However, the development of domestic policy, and the passing of legislation to enact it, will take time. An interim solution would be to legislate for such EU regulations to continue in force until domestic replacements can be enacted, and even this would not be entirely straight forward as domestic equivalents will need to be found to EU regulatory bodies which no longer have jurisdiction over the UK.
Nor would the development of domestic policy and legislation be a matter for the Westminster Parliament alone as some matters (such as the environment) will be within the competence of the devolved institutions. Whereas any divergence between the UK's constituent nations would previously have been constrained - at least to some degree - by the requirement of each to comply with EU law, this constraint will be removed.
The same points arise in relation to EU law which has been implemented through domestic legislation. Each piece of implementing legislation must be individually assessed to consider whether it can be retained, amended or replaced with something entirely different. In addition, those other pieces of legislation which, although not serving to implement EU law, are shaped to accommodate it, must also be capable of review. To give some indication of the scale of this undertaking it is estimated that - up to 2012 - the EU and the regimes which it succeeded (such as the European Economic Community) had adopted more than 100,000 legislative acts (directives, regulations and decisions).
The level of civil service resource required to complete such a review and the need for the government - together with the devolved administrations where necessary - to frame the relevant policy would require any such undertaking to take place over a period of years. At the same time the UK will begin negotiating its own free trade deals with countries outside the EU. It is likely, in the interim, that the only feasible approach will be to legislate so that the current position is preserved as the review process proceed.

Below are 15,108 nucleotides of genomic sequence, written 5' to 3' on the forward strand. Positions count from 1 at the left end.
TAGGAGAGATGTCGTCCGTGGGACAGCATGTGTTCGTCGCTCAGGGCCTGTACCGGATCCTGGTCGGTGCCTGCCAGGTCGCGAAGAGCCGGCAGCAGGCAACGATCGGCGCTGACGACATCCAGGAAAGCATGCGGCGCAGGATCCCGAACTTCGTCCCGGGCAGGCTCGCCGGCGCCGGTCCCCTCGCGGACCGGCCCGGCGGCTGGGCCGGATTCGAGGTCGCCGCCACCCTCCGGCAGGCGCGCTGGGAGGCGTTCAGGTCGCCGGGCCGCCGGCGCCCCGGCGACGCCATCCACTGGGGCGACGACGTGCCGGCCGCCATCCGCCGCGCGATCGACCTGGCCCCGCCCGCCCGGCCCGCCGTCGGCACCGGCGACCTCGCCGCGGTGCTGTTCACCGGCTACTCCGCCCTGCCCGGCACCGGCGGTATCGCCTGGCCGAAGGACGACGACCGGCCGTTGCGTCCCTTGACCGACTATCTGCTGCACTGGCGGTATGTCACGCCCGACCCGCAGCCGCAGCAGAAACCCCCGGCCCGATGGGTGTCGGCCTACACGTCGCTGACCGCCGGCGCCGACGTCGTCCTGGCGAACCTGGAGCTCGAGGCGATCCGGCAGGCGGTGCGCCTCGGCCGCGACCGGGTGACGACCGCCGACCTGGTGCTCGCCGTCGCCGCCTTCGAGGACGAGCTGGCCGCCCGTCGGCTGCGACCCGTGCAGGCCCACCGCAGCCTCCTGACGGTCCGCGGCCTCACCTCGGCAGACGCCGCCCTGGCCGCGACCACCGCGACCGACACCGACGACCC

When the UK's lawmakers do turn their attention to the law in relation to a particular area or sector there is no guarantee that they will take a different course to that which has been taken by the EU. For example, it may be necessary to maintain much of the regulation which ensures compliance with EU standards so as to facilitate access by manufacturers and service providers to the Single Market.
In addition, there may be no better or more preferable approach in a particular area than the one which the EU has taken. We will have had some influence in shaping that EU law and in some areas it will have actually been based on UK models. It may be unlikely that we would plot a fundamentally different course in such areas on leaving the EU.
It is also interesting to consider what approach the courts will take when considering laws originating in the EU which have been retained post-exit - even if only pending review. Although there would no longer be an obligation to apply EU principles or follow EU jurisprudence it is likely that UK courts would have regard to the latter when considering domestic laws of EU origin. This is particularly the case where the purpose of retaining the law is to ensure access to the Single Market for UK products and services.
Although there may be short term economic effects of a Brexit - the Commons Treasury Select Committee refers to the plausibility of a weakened pound, reduced foreign and direct investment and increased borrowing costs - the consequences for the UK's legal landscape will take some years to manifest. Any change is likely to take place in a gradual and piecemeal fashion with different areas affected at different rates and times depending on the priorities of government policy.
The degree to which any change is substantive, when it comes, will depend on our ongoing relationship with the EU - a relationship which, if we are to believe the Chancellor, the government has yet to begin thinking about. If we choose to retain close economic ties with the EU there may actually be little change to the laws affecting businesses and even if we rely on the WTO's rules or negotiate a free trade agreement with the EU, UK products will still need to meet EU regulations.